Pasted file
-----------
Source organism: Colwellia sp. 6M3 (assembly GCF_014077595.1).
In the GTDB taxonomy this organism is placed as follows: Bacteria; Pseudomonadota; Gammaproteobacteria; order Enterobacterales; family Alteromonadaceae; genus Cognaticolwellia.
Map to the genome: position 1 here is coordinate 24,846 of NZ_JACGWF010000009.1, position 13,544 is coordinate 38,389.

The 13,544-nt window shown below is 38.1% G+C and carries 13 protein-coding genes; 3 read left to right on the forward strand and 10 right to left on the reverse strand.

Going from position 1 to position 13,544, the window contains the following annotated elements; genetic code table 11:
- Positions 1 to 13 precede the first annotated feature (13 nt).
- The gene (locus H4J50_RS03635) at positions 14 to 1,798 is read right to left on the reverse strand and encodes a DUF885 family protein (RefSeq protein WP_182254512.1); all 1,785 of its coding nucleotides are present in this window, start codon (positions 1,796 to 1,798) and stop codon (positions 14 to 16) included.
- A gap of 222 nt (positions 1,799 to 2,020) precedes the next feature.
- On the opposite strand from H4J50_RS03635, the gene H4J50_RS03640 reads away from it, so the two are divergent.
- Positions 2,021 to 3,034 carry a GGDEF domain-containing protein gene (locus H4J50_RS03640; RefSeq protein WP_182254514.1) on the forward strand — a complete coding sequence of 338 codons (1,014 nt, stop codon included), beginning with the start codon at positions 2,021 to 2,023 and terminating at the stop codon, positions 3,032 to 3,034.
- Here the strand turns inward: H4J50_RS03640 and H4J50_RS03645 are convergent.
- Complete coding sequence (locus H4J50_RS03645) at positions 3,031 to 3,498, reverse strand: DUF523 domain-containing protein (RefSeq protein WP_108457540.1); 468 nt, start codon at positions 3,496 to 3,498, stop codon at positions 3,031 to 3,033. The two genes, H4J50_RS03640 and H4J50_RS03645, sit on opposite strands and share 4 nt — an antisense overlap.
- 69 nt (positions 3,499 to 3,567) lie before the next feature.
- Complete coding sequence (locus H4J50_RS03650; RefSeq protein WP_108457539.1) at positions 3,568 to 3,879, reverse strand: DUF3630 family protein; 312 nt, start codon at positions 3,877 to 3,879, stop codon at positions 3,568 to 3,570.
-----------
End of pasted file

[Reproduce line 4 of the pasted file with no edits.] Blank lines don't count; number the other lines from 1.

The 13,544-nt window shown below is 38.1% G+C and carries 13 protein-coding genes; 3 read left to right on the forward strand and 10 right to left on the reverse strand.